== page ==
Three Keys To A Denver Broncos Week 7 Victory Over The Houston Texans

With the Texans coming to town, the Broncos need to get back in the win column. Chad Jensen shares his keys to how the Broncos can emerge victorious

Monday night's game is rife with storylines and implications. You've already heard enough about the return of Brock Osweiler, so I'm not going to dwell too much on that issue. The two key elements built into the Denver Broncos Week 7 throwdown are Conference supremacy and pulling out of the losing streak. 

Houston will very likely be in contention for an AFC playoff berth. The Broncos will need the tie-breaker, and the Conference win, to bolster their postseason seeding. 

The Broncos have dropped two games in a row. Dating back to 2012, they haven't lost three in a row. Every imaginable effort is being poured into staying true to that penchant and avoiding a three-game slide. 

So what must the Broncos do to emerge victorious over the Houston Texans on Monday Night Football? Let's get to the keys. 

Commit To The Running Game

This Broncos team can ill-afford to run the ball just 15 times in a given game, like they did last week in San Diego. The Peyton Manning days of yore, where the Broncos could not only get away with offensive imbalance but decimate the opposition through the air 40-plus times a game, are long gone.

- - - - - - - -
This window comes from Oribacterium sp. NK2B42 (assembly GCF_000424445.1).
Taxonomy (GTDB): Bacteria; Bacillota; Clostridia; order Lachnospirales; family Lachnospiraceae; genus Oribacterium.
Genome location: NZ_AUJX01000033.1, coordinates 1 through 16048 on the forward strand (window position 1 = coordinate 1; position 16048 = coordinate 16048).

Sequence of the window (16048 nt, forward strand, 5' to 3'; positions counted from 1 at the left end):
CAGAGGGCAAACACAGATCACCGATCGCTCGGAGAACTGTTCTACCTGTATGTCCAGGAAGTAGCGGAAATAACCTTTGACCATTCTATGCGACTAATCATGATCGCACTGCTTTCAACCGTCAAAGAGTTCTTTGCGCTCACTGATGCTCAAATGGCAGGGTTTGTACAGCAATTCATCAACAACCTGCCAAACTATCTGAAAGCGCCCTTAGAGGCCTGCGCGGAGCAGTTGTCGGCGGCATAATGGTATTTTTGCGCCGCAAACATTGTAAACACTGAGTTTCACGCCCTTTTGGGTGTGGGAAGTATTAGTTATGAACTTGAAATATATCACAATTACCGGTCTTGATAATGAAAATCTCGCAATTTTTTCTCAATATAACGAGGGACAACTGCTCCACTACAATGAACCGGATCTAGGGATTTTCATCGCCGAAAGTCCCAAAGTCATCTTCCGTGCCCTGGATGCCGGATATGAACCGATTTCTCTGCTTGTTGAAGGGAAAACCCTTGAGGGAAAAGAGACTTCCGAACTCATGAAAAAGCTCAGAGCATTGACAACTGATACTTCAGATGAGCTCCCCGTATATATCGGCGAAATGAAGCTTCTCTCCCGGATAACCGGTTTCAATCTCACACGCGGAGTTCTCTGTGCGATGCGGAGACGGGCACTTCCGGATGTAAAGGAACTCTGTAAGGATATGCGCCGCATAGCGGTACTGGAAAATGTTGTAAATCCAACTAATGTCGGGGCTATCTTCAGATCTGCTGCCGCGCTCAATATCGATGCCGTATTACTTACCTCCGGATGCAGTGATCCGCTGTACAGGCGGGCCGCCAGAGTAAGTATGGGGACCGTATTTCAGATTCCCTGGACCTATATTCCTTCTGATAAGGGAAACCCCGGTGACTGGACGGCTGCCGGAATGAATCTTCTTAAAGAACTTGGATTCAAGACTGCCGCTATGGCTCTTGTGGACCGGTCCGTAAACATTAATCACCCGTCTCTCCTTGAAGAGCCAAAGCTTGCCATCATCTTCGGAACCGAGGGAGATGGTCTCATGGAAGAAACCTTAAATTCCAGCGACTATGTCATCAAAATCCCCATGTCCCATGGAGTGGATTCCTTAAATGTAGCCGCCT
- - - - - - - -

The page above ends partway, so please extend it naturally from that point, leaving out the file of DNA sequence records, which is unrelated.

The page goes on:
As well as Trevor Siemian has exceeded expectations as a starter this year, he still epitomizes quarterback "inexperience". For Denver's young signal-caller to be effective, they need a productive running game. 

Like most premier backs, C.J. Anderson is a rhythm runner. He has struggled behind his ineffectual offensive line, but the Broncos can't expect Anderson to get into a rhythm feeding him just 10 carries in a game. They need to double it. 

Denver's defense is never going to allow a game to get out of control. Thus, there is no excuse for offensive imbalance. Siemian and company will always be within striking distance.